green ethylene via core-shell looping.

Newswise – Ethylene is sometimes called the most important chemical in the petrochemical industry because it serves as a raw material for a large number of everyday products. It is used in the production of antifreeze, vinyl, synthetic rubber, foam insulation and all types of plastics.

Currently, ethylene is produced through an energy- and resource-intensive process called steam cracking, where extremes of temperature and pressure produce ethylene from crude oil in the presence of steam—and in the process, release tons of carbon dioxide into the atmosphere. Another way ethylene can be produced is through a process called oxidative coupling of methane (OCM). It has the potential to be a greener alternative to steam cracking, but until recently, the amount of ethylene it yields did not make the process economically viable.

„Until now, the catalytic yield is less than 30 percent, which means passing methane and oxygen through the catalyst and getting ethylene on the other side,” says Bar Mosvitsky Liss, a postdoctoral research associate in the Department of Chemistry. and biomolecular engineering at Lehigh University's PC Rosin College of Engineering and Applied Sciences. „Studies that simulated an entire industrial process using OCM showed that the technology does not become profitable until single-pass yields reach 30 to 35 percent.”

OCM is now one step closer to leaving the lab and entering the real world. For the first time, researchers from North Carolina State University (NCSU) and Lehigh University, along with researchers from the Guangzhou Institute of Energy Conversion and East China University of Science and Technology, have developed an OCM catalyst with greater than 30 percent Ethylene is produced. Paper A report detailing their progress was recently published Natural communication.

Collaboration was held under the leadership Fanxing Li, Alcoa Professor of Engineering at NCSU. His group developed a class of core-shell Li2CO3-coated mixed rare earth oxides as catalysts for the oxidative coupling of methane using a chemical looping scheme. This resulted in a single-pass yield of up to 30.6 percent.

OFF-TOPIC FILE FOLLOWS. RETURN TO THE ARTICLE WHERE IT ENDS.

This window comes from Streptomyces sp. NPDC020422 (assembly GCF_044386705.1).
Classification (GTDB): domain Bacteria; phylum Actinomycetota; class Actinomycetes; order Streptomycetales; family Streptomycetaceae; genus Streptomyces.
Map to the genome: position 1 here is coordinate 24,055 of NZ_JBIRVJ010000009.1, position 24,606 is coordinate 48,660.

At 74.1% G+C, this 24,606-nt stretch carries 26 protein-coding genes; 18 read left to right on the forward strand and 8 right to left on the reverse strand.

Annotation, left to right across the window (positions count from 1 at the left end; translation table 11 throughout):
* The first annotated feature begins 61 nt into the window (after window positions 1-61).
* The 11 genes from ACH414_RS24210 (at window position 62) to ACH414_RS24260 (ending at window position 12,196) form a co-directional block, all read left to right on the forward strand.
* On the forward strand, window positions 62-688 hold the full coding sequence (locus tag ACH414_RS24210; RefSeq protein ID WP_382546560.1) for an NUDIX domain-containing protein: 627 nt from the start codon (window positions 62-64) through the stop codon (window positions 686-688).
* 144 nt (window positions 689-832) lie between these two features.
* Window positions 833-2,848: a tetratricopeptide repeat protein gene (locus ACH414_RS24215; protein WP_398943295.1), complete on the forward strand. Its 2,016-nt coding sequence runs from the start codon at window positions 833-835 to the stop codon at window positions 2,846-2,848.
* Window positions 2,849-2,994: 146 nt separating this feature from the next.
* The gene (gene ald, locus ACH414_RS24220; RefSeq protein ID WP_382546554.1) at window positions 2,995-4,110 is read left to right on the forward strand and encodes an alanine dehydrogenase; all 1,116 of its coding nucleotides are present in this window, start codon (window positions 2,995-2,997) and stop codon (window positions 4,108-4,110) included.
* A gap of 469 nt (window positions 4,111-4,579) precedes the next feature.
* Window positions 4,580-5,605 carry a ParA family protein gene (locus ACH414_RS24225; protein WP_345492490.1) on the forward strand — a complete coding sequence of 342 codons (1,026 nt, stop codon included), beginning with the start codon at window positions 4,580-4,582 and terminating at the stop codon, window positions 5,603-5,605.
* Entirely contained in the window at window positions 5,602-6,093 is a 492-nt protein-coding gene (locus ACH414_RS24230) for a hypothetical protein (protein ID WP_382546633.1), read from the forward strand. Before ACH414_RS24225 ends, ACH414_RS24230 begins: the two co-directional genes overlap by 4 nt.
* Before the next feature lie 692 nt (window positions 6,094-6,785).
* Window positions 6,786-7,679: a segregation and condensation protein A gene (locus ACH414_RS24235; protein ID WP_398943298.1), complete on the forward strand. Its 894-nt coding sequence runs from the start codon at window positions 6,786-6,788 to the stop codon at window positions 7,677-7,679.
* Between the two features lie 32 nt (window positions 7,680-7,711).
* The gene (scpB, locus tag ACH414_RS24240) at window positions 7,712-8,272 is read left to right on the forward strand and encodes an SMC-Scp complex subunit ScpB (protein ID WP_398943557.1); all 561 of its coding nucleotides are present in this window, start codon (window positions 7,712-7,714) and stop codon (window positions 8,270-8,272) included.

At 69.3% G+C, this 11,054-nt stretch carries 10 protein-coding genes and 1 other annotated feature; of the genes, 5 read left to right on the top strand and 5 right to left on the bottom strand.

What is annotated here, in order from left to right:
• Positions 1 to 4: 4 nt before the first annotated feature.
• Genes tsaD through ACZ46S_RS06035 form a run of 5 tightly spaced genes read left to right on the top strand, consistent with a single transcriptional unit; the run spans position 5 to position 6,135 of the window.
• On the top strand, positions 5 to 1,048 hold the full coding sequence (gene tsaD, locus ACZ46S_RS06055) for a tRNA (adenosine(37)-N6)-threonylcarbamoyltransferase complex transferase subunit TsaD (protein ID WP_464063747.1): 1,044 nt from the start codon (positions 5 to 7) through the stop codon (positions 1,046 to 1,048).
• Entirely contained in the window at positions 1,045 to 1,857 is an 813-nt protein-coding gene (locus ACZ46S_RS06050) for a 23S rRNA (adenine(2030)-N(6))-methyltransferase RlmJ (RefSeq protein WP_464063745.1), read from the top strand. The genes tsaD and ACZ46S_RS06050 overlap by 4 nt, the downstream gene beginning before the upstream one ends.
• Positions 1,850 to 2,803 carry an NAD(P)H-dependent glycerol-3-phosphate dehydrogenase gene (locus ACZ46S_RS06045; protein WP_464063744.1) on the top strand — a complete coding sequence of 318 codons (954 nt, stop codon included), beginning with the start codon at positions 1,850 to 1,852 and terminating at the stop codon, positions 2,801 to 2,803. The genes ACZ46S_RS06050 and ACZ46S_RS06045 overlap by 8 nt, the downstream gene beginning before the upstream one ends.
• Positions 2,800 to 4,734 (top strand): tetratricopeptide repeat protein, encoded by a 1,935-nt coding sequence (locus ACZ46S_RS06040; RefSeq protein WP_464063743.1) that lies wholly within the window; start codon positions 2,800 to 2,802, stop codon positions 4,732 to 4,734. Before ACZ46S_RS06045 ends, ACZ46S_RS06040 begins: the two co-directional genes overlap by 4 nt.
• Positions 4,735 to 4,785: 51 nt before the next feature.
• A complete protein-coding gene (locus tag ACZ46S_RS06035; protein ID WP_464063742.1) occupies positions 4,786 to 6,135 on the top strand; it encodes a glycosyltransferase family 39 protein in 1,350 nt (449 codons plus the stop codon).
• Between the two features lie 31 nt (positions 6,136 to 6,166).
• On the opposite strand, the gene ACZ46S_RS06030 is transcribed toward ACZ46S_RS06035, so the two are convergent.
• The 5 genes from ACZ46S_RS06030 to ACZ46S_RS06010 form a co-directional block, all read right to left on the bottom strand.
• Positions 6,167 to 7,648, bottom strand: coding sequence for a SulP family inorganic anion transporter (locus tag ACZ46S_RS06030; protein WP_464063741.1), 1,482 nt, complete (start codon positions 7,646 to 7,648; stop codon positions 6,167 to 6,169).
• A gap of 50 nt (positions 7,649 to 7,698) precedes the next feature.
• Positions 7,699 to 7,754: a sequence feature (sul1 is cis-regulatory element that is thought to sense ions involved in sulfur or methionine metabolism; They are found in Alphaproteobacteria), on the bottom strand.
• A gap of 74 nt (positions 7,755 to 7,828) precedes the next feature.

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„The idea of ​​the chemical loop is that instead of co-feeding methane and oxygen into the chamber with the catalyst, you do it sequentially,” says Mosevitzky Lis, one of the study's co-authors. „Over time, you lose oxygen from the catalyst and it becomes useless. With chemical looping, you start with methane, then switch to oxygen, then switch to methane, and the oxygen continues to re-oxidize the catalyst, thereby replenishing its capacity to supply oxygen to the reaction.

Mosevitzky led Lis and his team at Lehigh Israel waxG. Whitney Snyder Professor and Director of Chemical and Biomolecular Engineering running Molecular Spectroscopy and Catalysis Research Lab– Did the nature of the catalyst.

“Our expertise lies with on the site „Surface characterization,” says Mosewitzki Lis, means we characterize the surface of catalysts as the reaction proceeds. We use a wide range of physical and chemical techniques to understand the changes that occur on the surface of catalysts as catalysts run and how these changes make for good catalysts.

The catalyst is formed from a mixed oxide core covered with lithium carbonate, and it is the interaction between the core and the shell during the chemical cycle that accounts for the high yield. The results suggest that, for the first time, upgrading methane—found in natural gas and biogas—to ethylene will be within industrial reach.

„OCM is cheaper and more efficient when it comes to energy and emissions,” he says. “Plus, instead of using crude oil, you're using methane that typically comes from natural gas, but in the future could be made from biogas and the electrochemical reduction of carbon dioxide. Once ethylene is available, it can be converted into a myriad of products used around the world.

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The next step is to determine the suitability of the catalyst for industrial-scale production, while trying to further increase the yield. However, it marks a milestone to have finally developed a system that has been an unfulfilled promise since the 1980s.

„The subtlety of the setting and the dynamics that happen, it's almost like art,” Mosvitsky tells Liz. „Both the core and the shell of the catalyst undergo very intense processes, creating all kinds of interesting things on the surface. It's beautiful.”

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